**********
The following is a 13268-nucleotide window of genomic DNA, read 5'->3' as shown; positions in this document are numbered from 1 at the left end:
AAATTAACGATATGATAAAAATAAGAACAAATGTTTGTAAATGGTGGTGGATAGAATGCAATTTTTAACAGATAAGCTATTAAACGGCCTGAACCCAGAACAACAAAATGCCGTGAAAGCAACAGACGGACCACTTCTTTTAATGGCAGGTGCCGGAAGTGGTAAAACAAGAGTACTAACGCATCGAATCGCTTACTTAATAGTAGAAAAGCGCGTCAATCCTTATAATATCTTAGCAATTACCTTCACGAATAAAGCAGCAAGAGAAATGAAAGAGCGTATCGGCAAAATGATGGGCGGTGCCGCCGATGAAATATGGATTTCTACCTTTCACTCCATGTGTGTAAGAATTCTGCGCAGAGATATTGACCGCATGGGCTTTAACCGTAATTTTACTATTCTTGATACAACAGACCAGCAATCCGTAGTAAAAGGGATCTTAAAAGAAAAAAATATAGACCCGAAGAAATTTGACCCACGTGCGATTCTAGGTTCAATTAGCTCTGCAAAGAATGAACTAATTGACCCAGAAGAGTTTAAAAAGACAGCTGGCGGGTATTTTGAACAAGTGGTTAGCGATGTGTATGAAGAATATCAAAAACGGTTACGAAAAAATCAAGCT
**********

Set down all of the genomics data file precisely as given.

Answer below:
The following is a 13268-nucleotide window of genomic DNA, read 5'->3' as shown; positions in this document are numbered from 1 at the left end:
AAATTAACGATATGATAAAAATAAGAACAAATGTTTGTAAATGGTGGTGGATAGAATGCAATTTTTAACAGATAAGCTATTAAACGGCCTGAACCCAGAACAACAAAATGCCGTGAAAGCAACAGACGGACCACTTCTTTTAATGGCAGGTGCCGGAAGTGGTAAAACAAGAGTACTAACGCATCGAATCGCTTACTTAATAGTAGAAAAGCGCGTCAATCCTTATAATATCTTAGCAATTACCTTCACGAATAAAGCAGCAAGAGAAATGAAAGAGCGTATCGGCAAAATGATGGGCGGTGCCGCCGATGAAATATGGATTTCTACCTTTCACTCCATGTGTGTAAGAATTCTGCGCAGAGATATTGACCGCATGGGCTTTAACCGTAATTTTACTATTCTTGATACAACAGACCAGCAATCCGTAGTAAAAGGGATCTTAAAAGAAAAAAATATAGACCCGAAGAAATTTGACCCACGTGCGATTCTAGGTTCAATTAGCTCTGCAAAGAATGAACTAATTGACCCAGAAGAGTTTAAAAAGACAGCTGGCGGGTATTTTGAACAAGTGGTTAGCGATGTGTATGAAGAATATCAAAAACGGTTACGAAAAAATCAAGCT